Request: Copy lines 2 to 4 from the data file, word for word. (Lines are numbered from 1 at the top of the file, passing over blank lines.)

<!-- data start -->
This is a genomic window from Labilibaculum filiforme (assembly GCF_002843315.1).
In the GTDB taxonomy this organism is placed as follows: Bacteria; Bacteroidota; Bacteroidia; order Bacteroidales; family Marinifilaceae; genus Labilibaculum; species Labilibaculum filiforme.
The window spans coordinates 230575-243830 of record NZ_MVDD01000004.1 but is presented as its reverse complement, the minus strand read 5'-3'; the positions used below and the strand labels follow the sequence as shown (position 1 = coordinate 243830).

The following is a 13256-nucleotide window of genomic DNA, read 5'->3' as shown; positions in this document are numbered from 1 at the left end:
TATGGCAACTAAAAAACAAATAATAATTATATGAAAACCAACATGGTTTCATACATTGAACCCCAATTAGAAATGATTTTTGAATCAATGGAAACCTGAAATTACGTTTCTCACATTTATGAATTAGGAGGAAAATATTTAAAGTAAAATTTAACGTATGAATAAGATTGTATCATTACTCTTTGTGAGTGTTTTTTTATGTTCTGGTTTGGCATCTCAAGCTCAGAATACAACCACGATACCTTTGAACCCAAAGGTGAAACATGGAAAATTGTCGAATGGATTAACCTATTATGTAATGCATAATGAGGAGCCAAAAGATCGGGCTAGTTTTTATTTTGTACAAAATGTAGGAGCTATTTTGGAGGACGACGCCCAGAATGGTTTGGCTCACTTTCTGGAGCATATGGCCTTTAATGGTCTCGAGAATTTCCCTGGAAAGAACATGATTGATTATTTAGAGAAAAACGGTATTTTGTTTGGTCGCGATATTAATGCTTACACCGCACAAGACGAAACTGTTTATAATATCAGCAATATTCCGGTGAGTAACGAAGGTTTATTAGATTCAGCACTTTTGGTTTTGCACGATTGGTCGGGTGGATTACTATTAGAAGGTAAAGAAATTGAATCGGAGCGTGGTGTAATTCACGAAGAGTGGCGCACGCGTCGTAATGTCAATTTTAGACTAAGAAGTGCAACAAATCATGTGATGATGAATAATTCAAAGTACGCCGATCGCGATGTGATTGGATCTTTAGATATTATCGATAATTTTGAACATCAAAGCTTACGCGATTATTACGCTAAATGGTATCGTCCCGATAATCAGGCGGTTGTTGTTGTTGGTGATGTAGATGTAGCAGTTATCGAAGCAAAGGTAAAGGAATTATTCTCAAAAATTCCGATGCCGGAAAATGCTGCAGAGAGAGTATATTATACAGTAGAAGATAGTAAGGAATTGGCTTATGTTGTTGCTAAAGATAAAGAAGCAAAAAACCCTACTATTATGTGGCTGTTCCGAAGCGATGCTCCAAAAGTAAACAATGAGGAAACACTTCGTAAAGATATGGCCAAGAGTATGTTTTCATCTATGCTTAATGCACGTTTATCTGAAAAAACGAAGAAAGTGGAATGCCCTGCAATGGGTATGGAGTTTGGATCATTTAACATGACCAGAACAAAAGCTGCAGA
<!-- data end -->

In the GTDB taxonomy this organism is placed as follows: Bacteria; Bacteroidota; Bacteroidia; order Bacteroidales; family Marinifilaceae; genus Labilibaculum; species Labilibaculum filiforme.
The window spans coordinates 230575-243830 of record NZ_MVDD01000004.1 but is presented as its reverse complement, the minus strand read 5'-3'; the positions used below and the strand labels follow the sequence as shown (position 1 = coordinate 243830).

The following is a 13256-nucleotide window of genomic DNA, read 5'->3' as shown; positions in this document are numbered from 1 at the left end: